Tag Archive | Charmaine van der Merwe

Major task writing new SA copyright law…

Copyright watershed times…

In what has been a gargantuan task amounting to having to virtually rewrite South Africa copyright legislation from scratch, a cross-section of industry players and legal experts have been studying existing copyright practices in business, the private sector and the artistic world.  All are surprisingly interlinked.

In nearly every avenue of artistic and musical creation, literary endeavour, publishing in all forms, consumer usage and misuse, the issue of copyright payments, licensing and the copyright principles arise, underwriting whole industry practices both collective and personal.

About time

Such a major legal re-write has been necessary in light of the country’s Copyright Act having not been updated since the early ‘seventies, even before the full impact of a computerised world world had affected reproduction, storage and the digital use of other people’s creative and intellectual  work.

However, a stage has at last been reached where most of the players seem to understand each other and consensensus is appearing.

Putting it together

Adv. Charmaine van der Merwe, Parliamentary Legal Adviser, has now advised the Portfolio Committee on Trade and Industry that the “building blocks are now in place” for final considerations on the tabled Copyright Amendment Bill which has been subject to months of public hearings, consultation and debate by stakeholders and parliamentarians calling upon expertise.

The latest version of the Bill has been the subject of discussion immediately Parliament opened on matters regarding the State of Nation Address (SONA) disposed of.  The major issue now being discussed are the exceptions which are granted on copyright use and whether to apply the principles used internationally of either fair dealing or fair use practices.

Major directions

There have been two distinct avenues of thought on the issue of copyright exceptions to be followed in South Africa, a subject which is not only divided by international thought on the matter – the quantity of case law precedent being one decider- but also which application is the better one for emergent economies.

In the case of South Africa, where the subject matter is being considered for the first time, there is a “clean and blank drawing board to write upon on”, say a number of legal experts, and whilst many of the old principles are being leant upon, “there is an opportunity to break with the past and create new opportunities that have arisen in both communications and usage.”

Two source routes

There are two tasks now facing Parliament.   One is the major task of grouping the various aspects of copyright into subject areas for individual input from experts, some involving hearings on just one subject, and a second task of considering the impact and legality of the final compilation of the Bill itself.

This will be undertaken with a panel of highly qualified experts selected, known for their expertise in copyright matters both from a legal aspect and a commercial viewpoint. Local and international implications will be considered by this panel.

Argumentative start

In a somewhat fractious atmosphere, early portfolio committee work included input from dozens of


parliamentary committees

such role players on many aspects, all of which  indicated that the first draft of the Bill was considerably off target in both legal terms and as far as commercial applications that would be applied as a result. Parliament soon recognised that divergent schools of thought applied to a subject not encapsulated in statute law for many years.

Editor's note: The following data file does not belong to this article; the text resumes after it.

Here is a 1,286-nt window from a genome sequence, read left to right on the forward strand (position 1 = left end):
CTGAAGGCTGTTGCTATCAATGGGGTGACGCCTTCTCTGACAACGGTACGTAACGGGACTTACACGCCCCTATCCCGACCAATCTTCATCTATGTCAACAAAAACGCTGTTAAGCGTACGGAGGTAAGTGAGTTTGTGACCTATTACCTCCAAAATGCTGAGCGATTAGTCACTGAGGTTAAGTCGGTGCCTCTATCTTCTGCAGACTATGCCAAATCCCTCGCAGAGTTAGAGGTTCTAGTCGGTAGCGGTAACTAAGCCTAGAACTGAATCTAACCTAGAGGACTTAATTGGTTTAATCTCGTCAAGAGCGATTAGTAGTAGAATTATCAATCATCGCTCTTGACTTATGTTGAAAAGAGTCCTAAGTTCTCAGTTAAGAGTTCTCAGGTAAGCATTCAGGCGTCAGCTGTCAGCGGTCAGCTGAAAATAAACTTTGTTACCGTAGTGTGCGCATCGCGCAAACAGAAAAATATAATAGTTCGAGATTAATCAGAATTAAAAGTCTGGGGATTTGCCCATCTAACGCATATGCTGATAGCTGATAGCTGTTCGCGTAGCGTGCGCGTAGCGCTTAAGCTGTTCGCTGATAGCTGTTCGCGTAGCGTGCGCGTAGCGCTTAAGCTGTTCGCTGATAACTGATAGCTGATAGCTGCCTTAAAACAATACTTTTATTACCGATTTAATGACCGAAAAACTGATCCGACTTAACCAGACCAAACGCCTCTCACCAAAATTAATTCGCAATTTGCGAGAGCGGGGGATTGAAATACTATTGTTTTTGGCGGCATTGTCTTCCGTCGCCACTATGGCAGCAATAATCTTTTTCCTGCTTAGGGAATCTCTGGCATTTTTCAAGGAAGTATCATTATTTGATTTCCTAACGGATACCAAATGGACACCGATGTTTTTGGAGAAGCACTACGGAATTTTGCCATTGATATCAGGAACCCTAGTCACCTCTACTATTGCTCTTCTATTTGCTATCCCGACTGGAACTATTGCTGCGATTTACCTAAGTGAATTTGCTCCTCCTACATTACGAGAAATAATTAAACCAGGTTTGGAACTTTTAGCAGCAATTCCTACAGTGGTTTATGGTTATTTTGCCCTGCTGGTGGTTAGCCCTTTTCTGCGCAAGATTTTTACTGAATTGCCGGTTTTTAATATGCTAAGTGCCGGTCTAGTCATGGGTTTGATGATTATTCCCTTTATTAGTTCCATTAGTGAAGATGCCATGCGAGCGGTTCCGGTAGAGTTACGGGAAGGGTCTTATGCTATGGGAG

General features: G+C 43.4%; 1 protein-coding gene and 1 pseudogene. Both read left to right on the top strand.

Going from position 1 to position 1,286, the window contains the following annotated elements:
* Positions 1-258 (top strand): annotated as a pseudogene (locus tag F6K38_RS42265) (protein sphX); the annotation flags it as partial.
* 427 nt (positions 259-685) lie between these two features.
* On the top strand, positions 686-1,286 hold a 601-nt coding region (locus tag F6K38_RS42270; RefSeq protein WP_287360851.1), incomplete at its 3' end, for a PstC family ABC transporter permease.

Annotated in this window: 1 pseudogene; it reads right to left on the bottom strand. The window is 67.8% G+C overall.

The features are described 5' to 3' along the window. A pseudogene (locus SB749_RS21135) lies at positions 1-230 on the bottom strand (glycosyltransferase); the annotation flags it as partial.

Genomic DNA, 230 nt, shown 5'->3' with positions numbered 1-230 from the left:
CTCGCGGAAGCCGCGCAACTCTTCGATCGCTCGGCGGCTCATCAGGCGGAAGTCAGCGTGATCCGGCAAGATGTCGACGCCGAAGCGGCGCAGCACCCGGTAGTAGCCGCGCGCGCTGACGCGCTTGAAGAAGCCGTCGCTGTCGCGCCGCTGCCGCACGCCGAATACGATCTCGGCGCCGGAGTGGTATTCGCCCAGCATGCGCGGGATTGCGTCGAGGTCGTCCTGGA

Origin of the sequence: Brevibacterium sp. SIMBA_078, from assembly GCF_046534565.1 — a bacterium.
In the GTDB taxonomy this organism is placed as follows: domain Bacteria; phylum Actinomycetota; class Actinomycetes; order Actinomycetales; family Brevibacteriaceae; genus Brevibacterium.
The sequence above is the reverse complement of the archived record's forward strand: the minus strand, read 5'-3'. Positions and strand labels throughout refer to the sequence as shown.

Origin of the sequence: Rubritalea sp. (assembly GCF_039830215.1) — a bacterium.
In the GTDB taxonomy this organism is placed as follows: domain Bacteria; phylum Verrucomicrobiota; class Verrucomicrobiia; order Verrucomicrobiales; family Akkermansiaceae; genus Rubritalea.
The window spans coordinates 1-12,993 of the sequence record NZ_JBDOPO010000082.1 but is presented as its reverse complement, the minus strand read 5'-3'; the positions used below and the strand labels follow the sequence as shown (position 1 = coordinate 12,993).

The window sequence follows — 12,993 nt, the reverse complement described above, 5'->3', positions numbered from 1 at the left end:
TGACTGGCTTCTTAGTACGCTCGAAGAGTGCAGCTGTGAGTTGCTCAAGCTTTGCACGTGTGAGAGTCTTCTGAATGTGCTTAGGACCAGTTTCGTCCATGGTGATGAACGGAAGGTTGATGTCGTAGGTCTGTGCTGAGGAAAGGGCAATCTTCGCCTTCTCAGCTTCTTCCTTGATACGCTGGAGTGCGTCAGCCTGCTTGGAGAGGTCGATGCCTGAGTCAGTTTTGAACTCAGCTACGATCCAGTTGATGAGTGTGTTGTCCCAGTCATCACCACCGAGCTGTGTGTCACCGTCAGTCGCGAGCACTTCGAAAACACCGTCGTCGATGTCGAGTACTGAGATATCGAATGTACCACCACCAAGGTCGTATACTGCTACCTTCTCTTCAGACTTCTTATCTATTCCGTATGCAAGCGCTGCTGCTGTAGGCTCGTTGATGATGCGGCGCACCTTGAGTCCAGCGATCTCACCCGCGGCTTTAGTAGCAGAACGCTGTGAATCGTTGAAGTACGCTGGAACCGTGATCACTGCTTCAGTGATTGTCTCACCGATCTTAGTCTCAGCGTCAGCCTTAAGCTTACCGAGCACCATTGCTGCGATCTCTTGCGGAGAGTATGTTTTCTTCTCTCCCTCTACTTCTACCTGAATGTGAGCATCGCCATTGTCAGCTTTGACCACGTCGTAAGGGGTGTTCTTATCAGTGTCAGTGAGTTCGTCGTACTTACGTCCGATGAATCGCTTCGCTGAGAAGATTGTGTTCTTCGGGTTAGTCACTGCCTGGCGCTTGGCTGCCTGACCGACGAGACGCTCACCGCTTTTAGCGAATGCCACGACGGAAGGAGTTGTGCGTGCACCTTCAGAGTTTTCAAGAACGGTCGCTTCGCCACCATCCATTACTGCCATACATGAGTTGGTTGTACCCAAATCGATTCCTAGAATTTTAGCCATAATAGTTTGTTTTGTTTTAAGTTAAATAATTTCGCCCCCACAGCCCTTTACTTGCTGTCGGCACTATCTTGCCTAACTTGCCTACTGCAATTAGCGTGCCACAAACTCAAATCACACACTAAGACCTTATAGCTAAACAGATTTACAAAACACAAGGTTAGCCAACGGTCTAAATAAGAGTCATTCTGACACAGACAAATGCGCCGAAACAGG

There were also two factions at war. Those who felt exploited and those that felt that whole industries should not be threatened. There was also obviously a need to tighten up on definitions and clarification of modern terminology.

Separate subjects

To summarize, the current situation is there is now to be considered the choice between the principles of fair use or fair dealing; a private copying levy and freedom of panorama; collecting society regulations; the issue of rights on commissioned work; and the functions of a tribunal to both regulate and discipline on copyright issues.

Other groupings probably to be dealt in the next session separately by specialised groups relate to orphan works where the originator is unknown or unrecorded; the important and separate issue of technology copyright; a short time spent on what is known as the “Copyright Act circumvention device” and the issue of “moral copyrights”.

Clash with IP

On the question of invasion into intellectual property (IP) rights law, Adv. van der Merwe said this was going to be a delicate issue, since translation and reproduction licences were being raised for the first time and there had to be no conflict with IP law, particularly the new Indigenous Knowledge Bill at present being passed through Parliament.

Once these processes had unfolded, then a Bill which had been considered clause by clause can be considered as a finalised Bill, not a draft, and in order for the matter to go forward the panel of experts who can dissect and recommend accordingly from an overall aspect. Whatever emerges will not be for lack of effort.

Top experts

The Portfolio Committee, under Joanna Fubbs, has agreed that the terms of reference of such a panel and who was to be selected are now a matter of urgency and invitations have gone out. Most of the experts had prior knowledge that their names had been put forward.

, who holds the Anton Mostert Chair of Intellectual Property law at the Stellenbosch law faculty, Adv. Andre Myburgh, Adv. Natasha Pather, Adv. Zodwa Gumede and Adv. Janice Nicholson are amongst the names finally selected and confirmed once Parliament has reassembled and the Committee has met again.

Further reports are to follow in ParlyReportSA

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